Eamon Ryan says Green Party’s job is to ‘hold the centre ground’ but space is getting tighter

Party’s next election strategy boils down to assumption of more people being concerned about climate change that at the last one

There was an air of optimism and high spirits aplenty around the RDS on Saturday as Green Party members gathered in the unexpected sunshine for their party’s annual convention.

A few hundred delegates hooted and cheered their ministers and candidates with gusto, while the party leader Eamon Ryan defended its record in Government and set out his tests for a future coalition. Considering that the polls suggest that party will be struggling to contain significant losses, this is a higher-than-usual level of political brio.

It is founded on a sound assumption – that there will be more people concerned about climate change at the next election than there were at the last one. But it may not take sufficient account of the toll that being in Government will have on the Greens’ vote.

Negative attitudes towards the party are certain to be stronger at the next election than they were at the last one. In particular, many independent TDs have made a brand out of demonising the Greens, especially in rural areas. Ryan himself has become a lightning rod for some of that sentiment.


Polling averages have the Greens trundling along at about 4 per cent – well down from the 7 per cent the party won at the last general election in 2020 (6 per cent at the local elections a year earlier). And though big national opinion polls are not the best measure for small parties, which depend on exaggerated support for candidates in a limited number of constituencies where they are competitive, they are a worry to party strategists, all the same.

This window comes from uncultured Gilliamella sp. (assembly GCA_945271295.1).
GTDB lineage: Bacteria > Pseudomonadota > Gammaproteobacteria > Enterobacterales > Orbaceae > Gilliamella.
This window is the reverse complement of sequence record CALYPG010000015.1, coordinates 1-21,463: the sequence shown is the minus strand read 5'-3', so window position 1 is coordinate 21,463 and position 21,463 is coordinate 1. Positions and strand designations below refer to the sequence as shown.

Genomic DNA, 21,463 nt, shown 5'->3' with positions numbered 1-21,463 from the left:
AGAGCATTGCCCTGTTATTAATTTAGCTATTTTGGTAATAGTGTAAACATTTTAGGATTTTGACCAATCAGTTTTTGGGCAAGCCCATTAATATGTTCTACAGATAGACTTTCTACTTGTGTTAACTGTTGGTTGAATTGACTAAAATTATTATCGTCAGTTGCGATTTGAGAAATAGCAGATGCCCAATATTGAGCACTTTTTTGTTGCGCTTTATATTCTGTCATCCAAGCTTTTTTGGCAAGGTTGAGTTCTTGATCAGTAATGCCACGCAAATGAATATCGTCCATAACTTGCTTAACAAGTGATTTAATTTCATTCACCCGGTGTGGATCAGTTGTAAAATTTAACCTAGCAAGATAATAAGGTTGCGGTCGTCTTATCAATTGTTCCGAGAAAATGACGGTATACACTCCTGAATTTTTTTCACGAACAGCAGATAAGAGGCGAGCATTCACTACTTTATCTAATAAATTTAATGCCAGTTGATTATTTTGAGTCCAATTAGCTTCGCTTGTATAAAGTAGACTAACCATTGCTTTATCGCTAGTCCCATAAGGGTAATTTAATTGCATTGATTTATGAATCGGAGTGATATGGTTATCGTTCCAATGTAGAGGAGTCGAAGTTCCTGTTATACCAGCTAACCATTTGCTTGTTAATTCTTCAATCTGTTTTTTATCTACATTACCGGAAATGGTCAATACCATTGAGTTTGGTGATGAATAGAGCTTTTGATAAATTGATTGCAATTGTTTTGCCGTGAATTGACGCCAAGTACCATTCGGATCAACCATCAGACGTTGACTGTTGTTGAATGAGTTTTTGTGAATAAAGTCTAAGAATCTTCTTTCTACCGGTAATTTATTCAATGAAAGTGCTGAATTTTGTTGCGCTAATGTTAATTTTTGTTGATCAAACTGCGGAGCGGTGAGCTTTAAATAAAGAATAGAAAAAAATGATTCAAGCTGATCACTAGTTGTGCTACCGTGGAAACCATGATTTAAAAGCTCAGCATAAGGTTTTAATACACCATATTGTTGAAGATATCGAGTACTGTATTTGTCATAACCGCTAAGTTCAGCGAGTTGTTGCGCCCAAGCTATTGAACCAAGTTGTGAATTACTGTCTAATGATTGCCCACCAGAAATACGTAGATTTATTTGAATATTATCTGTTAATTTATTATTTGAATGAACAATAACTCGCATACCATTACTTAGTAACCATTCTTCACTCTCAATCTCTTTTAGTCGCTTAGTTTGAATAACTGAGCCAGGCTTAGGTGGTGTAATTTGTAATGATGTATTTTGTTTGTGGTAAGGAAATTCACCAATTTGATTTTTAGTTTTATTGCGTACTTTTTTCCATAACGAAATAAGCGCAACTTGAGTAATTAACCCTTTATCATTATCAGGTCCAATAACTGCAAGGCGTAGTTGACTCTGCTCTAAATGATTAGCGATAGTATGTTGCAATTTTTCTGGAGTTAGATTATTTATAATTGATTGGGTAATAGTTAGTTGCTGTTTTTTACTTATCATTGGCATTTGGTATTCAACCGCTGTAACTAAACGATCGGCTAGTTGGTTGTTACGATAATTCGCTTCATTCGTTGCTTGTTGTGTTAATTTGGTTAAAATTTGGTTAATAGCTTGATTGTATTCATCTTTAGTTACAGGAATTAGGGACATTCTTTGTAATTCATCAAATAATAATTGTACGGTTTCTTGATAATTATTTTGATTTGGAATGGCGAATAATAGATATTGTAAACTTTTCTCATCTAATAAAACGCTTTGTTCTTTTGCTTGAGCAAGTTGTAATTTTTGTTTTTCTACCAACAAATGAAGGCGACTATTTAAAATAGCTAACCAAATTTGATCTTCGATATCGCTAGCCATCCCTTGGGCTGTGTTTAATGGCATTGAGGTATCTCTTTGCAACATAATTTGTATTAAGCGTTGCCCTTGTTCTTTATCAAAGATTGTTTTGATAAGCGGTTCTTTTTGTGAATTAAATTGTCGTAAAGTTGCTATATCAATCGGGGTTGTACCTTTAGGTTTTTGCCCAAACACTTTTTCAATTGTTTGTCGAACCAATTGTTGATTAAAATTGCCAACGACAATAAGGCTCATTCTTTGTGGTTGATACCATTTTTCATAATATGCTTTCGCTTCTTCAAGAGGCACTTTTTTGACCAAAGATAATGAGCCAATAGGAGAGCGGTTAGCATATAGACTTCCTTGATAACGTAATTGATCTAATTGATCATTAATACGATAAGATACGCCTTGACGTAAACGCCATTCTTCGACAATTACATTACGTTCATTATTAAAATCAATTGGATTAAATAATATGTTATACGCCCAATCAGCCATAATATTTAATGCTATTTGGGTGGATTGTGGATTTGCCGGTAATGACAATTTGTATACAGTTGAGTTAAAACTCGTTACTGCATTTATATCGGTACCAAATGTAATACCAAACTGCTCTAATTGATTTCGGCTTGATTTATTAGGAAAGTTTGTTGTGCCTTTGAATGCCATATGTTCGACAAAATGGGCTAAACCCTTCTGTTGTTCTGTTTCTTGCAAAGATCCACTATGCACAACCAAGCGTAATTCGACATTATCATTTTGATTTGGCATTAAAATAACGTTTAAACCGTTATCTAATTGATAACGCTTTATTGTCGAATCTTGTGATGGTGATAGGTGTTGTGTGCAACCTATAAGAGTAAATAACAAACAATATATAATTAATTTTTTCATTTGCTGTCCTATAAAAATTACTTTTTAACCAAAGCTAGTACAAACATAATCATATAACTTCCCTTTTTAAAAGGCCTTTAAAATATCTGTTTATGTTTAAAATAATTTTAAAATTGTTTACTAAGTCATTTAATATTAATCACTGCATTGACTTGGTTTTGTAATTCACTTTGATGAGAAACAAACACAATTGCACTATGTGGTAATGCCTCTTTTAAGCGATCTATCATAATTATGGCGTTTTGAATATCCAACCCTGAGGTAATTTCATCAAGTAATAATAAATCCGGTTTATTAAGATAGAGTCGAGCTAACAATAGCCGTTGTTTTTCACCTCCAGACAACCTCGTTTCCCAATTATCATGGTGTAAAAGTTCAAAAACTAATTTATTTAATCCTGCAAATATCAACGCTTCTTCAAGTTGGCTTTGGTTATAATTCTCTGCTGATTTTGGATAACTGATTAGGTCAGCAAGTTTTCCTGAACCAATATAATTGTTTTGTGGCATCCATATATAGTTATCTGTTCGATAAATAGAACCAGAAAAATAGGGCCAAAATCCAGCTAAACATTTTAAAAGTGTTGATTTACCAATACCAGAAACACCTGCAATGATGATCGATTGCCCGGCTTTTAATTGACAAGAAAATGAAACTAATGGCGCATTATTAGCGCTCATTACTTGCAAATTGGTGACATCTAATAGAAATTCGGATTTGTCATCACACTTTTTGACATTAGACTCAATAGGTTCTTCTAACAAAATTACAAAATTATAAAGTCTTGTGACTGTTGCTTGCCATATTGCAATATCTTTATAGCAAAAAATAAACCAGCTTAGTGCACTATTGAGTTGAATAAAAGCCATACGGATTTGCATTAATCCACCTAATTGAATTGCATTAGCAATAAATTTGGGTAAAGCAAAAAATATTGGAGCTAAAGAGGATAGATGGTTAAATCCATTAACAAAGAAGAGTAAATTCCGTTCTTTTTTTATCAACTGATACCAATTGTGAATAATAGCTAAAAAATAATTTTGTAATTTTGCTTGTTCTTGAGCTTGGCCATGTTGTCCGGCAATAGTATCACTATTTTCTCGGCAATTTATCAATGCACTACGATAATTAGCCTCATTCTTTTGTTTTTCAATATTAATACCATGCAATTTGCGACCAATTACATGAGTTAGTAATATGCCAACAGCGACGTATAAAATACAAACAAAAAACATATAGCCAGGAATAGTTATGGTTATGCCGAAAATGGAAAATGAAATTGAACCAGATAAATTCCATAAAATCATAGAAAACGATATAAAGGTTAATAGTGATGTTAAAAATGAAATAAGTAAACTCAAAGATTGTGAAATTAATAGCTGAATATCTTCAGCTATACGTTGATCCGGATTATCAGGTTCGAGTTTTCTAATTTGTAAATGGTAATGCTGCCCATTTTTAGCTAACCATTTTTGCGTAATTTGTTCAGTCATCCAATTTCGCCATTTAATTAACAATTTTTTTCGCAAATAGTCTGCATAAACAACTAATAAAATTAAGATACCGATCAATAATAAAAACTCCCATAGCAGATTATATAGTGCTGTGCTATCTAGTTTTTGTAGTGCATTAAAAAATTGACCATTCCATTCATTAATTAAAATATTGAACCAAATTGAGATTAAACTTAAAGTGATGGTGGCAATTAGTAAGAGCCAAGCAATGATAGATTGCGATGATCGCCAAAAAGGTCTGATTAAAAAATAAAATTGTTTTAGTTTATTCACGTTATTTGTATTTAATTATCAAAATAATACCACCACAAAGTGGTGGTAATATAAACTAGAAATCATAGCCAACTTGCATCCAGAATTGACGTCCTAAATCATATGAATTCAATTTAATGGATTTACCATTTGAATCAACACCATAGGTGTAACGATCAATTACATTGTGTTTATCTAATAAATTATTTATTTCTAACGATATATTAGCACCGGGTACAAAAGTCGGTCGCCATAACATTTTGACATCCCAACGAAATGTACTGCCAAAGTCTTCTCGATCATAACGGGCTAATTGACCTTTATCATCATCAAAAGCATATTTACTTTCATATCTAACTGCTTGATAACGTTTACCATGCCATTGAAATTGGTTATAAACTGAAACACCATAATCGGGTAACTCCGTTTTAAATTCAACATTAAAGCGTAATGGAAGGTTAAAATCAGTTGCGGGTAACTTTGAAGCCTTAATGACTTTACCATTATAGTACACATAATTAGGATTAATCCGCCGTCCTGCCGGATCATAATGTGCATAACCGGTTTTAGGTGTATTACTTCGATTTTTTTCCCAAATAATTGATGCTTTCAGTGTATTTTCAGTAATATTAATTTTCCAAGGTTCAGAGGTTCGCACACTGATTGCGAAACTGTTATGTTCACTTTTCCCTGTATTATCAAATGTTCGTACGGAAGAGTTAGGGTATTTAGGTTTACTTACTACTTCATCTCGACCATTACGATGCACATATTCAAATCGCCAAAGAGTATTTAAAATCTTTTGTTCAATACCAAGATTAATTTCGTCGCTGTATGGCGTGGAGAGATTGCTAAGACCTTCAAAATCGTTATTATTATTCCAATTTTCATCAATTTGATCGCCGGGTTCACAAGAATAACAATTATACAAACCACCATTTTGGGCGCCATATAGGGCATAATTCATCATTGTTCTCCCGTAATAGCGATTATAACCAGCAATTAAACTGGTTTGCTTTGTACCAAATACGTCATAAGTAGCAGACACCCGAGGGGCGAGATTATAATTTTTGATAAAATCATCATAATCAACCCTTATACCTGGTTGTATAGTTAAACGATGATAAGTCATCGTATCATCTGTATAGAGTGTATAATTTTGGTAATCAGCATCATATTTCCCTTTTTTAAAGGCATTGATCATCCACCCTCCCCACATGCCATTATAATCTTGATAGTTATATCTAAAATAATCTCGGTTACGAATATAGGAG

Every single one of the 12 seats that the party won at the last election could look vulnerable to a greater or lesser degree – even Ryan’s own seat in Dublin Bay South could be dicey if, as expected, Fine Gael wins back a seat in a constituency it would always have regarded as a banker and where it used to win two out of four.

All small parties kind of live on the edge in Irish politics, but that sort of uncertainty must be wearying for those involved. And yet there was little sign of it getting them down at the weekend. Ryan was in ebullient form, greeting friends and supporters at the entrance, including some of the veterans of the last time the party was in government, when the financial crash saw it lose every one of its seats. It was like the fall of Saigon, they joked.

They can laugh about it now. Just about.

But that experience is seared into the memory of everyone in the party. Avoiding a similar meltdown – and the consequent removal of environmental priorities from the business of government for a decade – is now the top priority. That will take more than just good intentions – it will take smart politics.

Everyone in Government knows that relations between the three parties will come under strain as the election approaches. Ryan doesn’t shy away from it, scolding both his partners for their flurry of ardfheis promises in recent weeks. But he also identified with them, declaring the party’s task was to “hold the centre ground”. As left and right target him, will there be enough room for them all there?